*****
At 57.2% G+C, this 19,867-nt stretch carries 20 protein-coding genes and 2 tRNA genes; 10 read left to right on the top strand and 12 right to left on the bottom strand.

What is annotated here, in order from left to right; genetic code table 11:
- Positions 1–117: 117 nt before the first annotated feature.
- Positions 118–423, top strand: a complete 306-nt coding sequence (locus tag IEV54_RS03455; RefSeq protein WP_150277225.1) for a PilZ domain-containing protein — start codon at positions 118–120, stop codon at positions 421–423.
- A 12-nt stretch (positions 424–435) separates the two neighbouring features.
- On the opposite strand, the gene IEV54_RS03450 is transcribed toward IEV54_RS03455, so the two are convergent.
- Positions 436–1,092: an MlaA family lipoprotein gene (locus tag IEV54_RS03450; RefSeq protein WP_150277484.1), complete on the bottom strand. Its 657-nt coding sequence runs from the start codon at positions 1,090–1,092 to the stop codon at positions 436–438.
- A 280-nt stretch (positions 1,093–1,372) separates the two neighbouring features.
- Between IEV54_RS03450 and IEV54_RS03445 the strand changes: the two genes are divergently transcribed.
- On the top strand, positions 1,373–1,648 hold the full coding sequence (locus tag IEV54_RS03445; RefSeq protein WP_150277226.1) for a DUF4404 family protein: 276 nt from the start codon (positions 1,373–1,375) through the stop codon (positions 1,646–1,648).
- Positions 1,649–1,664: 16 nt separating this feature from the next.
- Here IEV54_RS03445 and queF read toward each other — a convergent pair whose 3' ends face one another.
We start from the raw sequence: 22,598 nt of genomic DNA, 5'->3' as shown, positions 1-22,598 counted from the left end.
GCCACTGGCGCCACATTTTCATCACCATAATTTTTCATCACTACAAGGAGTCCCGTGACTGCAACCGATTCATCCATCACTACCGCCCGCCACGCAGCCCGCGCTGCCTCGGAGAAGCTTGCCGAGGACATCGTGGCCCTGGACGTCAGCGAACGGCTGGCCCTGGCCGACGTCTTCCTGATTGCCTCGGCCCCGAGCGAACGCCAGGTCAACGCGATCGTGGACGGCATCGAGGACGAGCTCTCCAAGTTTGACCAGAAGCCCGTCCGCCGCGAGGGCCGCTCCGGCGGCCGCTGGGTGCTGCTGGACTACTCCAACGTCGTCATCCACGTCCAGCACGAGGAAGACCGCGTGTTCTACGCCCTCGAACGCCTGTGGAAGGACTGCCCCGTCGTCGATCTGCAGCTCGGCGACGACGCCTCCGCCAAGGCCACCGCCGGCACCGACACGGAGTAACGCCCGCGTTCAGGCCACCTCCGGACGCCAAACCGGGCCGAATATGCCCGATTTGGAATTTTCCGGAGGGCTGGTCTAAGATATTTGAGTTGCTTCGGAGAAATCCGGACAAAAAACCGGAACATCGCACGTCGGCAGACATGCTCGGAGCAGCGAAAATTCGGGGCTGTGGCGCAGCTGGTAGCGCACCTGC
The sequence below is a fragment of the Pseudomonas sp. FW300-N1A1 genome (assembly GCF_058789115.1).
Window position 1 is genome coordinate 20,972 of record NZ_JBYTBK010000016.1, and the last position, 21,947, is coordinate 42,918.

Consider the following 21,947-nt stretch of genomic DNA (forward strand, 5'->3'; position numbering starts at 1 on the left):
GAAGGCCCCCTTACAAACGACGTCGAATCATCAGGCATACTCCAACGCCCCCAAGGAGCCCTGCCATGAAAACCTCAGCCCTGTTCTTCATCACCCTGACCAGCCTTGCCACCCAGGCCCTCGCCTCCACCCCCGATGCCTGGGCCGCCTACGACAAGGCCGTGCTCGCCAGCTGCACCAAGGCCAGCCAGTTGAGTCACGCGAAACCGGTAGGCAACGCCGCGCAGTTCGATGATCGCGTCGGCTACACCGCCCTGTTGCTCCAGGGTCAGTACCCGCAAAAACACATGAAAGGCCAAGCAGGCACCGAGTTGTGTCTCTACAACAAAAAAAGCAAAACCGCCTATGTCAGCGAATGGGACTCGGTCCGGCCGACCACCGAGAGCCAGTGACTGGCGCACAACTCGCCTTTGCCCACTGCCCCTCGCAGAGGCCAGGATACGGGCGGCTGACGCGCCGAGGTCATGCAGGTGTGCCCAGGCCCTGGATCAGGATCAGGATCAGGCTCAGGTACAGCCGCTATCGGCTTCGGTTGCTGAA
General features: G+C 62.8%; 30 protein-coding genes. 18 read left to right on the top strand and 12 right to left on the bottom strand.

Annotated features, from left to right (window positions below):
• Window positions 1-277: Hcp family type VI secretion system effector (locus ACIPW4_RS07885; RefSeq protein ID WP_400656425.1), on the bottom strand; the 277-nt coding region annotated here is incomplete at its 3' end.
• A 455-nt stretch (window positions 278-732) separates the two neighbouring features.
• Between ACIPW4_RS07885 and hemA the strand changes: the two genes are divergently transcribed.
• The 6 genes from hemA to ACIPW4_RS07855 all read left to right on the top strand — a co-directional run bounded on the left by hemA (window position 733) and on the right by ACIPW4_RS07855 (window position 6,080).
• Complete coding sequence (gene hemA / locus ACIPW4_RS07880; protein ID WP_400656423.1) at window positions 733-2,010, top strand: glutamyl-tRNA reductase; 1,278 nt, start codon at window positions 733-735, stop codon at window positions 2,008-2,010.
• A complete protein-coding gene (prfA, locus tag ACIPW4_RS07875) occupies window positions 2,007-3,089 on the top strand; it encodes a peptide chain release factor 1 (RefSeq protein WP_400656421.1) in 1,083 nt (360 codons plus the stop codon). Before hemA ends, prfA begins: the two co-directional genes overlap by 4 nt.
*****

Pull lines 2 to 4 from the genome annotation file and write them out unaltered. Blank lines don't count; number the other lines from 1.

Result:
What is annotated here, in order from left to right; genetic code table 11:
- Positions 1–117: 117 nt before the first annotated feature.
- Positions 118–423, top strand: a complete 306-nt coding sequence (locus tag IEV54_RS03455; RefSeq protein WP_150277225.1) for a PilZ domain-containing protein — start codon at positions 118–120, stop codon at positions 421–423.